Amnesty International Report 2015/16 - The State of the World's Human Rights - Bosnia and Herzegovina

Violations of the right to freedom of expression as well as discrimination against Jews and Roma continued to occur. Access to justice and reparation for past crimes remained limited due to a lack of commitment to adopt, and secure adequate resources for, state-wide programmes.

Background

The Council of Ministers of Bosnia and Herzegovina (BiH) and the government of the Federation of BiH, one of the constituent entities, were formed at the end of March, five months after the 2014 general elections. The Stabilisation and Association Agreement (SAA) between the EU and BiH entered into force on 1 June.

Freedom of expression

In February, the National Assembly of Republika Srpska adopted a Law on Public Peace and Order that brought the internet and social networks into its definition of “public space”. Concerns were raised by NGOs and the OSCE Representative on Freedom of the Media over the possibility of individuals being prosecuted for their online activities, on charges of breaching public peace and order.

Threats and attacks against journalists persisted. In October, an arson attack was carried out on the car of a journalist from a local radio station. Targeted cyber attacks on news websites continued. Only 15% of court cases relating to attacks against journalists were resolved in the past 10 years.

Discrimination

The 2009 judgment of the European Court of Human Rights in the case of Sejdić-Finci v. BiH, which found the power-sharing arrangements set out in the Constitution to be discriminatory, remained unimplemented. Under the arrangements, citizens such as Jews and Roma who do not declare themselves as belonging to one of the three constituent peoples of the country (Bosniaks, Serbs and Croats) are excluded from running for legislative and executive office. In June, the implementation of the judgment was removed as a requirement for the signing of the SAA, leaving little hope of the decision being implemented.

Crimes under international law

Proceedings continued at the International Criminal Tribunal for the former Yugoslavia against former General Ratko Mladić for genocide, crimes against humanity and violations of the laws or customs of war, including at Srebrenica. A verdict in the case against former Bosnian Serb leader Radovan Karadzić was still pending at the end of the year.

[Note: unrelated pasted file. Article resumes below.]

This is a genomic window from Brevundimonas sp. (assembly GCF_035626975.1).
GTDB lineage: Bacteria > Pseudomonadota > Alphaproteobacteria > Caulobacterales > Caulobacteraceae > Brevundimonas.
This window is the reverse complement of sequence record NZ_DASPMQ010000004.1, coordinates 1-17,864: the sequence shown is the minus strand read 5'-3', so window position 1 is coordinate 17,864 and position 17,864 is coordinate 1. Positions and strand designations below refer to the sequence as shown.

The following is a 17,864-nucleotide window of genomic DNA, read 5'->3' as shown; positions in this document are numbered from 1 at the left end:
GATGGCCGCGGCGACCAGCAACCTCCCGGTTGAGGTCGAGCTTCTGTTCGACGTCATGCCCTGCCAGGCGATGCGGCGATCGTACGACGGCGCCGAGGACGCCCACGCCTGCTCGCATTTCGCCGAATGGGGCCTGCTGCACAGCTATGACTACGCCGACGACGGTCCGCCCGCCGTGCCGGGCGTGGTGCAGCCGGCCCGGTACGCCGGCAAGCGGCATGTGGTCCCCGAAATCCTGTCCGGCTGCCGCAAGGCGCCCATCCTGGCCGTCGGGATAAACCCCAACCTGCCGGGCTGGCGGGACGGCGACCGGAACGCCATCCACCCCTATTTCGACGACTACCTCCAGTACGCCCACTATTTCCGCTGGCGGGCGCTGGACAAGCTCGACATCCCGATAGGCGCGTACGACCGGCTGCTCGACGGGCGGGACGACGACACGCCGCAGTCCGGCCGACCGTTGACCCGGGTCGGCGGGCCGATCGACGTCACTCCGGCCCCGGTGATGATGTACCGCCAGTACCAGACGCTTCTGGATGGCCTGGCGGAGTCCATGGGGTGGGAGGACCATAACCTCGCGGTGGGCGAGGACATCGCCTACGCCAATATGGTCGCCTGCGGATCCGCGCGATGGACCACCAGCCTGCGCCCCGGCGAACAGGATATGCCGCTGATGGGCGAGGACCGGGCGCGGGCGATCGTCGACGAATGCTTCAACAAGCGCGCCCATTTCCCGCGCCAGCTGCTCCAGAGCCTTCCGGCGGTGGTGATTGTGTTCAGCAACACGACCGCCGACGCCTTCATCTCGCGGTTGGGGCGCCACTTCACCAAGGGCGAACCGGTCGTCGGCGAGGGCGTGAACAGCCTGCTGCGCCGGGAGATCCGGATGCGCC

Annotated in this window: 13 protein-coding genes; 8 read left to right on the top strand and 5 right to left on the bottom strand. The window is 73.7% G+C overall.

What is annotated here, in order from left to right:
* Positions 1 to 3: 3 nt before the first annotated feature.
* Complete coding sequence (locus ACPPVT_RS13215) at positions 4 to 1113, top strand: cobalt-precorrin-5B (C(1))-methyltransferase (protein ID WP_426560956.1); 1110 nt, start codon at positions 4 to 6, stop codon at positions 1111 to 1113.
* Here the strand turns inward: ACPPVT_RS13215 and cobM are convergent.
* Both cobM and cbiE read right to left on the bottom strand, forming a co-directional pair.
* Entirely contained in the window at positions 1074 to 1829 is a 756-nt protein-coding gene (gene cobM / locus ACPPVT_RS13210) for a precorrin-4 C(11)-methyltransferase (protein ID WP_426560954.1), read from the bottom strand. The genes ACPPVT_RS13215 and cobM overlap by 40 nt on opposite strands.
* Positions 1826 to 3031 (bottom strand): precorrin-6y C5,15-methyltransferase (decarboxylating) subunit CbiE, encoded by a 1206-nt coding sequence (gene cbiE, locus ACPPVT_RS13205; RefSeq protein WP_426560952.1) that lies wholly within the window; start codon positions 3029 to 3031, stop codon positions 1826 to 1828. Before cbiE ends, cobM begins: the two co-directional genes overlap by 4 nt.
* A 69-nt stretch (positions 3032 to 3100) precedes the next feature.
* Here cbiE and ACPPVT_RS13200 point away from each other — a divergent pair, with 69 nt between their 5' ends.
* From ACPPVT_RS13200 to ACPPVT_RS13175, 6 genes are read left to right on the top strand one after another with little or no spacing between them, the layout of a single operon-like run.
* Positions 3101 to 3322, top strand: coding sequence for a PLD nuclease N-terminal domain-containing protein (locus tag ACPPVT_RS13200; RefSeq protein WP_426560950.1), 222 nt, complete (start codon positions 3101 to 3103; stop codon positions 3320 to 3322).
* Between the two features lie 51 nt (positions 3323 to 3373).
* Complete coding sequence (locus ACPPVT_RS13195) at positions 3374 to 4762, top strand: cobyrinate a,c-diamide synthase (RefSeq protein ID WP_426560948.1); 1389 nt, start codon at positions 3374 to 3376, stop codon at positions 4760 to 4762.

In May, the Parliamentary Assembly of Bosnia and Herzegovina adopted a set of amendments to the Criminal Code. The amendments introduced enforced disappearance as a separate crime and provided a clearer definition of acts of torture. Additionally, the amendments aligned the definition of war crimes of sexual violence with international standards by excluding the need to demonstrate use of force as a requirement to qualify the crime as such. However, entity courts and courts in the Brčko District continued to apply the former Criminal Code, leading to the ineffective prosecution of such crimes at the sub-state level, to which cases were increasingly being transferred.

Legislation that would enable effective reparation, including a comprehensive programme for victims of crimes under international law, and free legal aid services to victims of torture and civilian victims of war, remained absent. The harmonization of entity laws regulating the rights of civilian victims of war was still not completed.

About half of the over 500 people who were charged with war crimes in the past 10 years were indicted in the last two years. However, this notable progress was halted by the EU decision to stop funding the cost of services and courts prosecuting war crimes until the new Justice Sector Reform Strategy for 2014-2018 was adopted in September. The process was delayed as Republika Srpska, unlike the country’s other two political units, refused to adopt the Strategy. In December, it announced its decision to suspend co-operation with the State Court of Bosnia and Herzegovina, further limiting effective investigations into and prosecutions of those suspected of responsibility for war crimes and who may be hiding on Republika Srpska territory.1 An agreement on a joint action plan to implement the Strategy was still pending at the end of the year.

In June, a Bosnian court granted the first ever financial compensation to a victim of wartime rape and sentenced the perpetrators, two former Bosnian Serb soldiers, to 10-year prison sentences. Previously, victims were required to pursue compensation claims in civil proceedings, which required them to reveal their identity.

In November, the heads of the Serbian and Bosnian governments signed a protocol on co-operation in the search for missing persons. In BiH, over 8,000 people remained missing from the war.

  1. Bosnia and Herzegovina: 20 years of denial and injustice (News story, 14 December)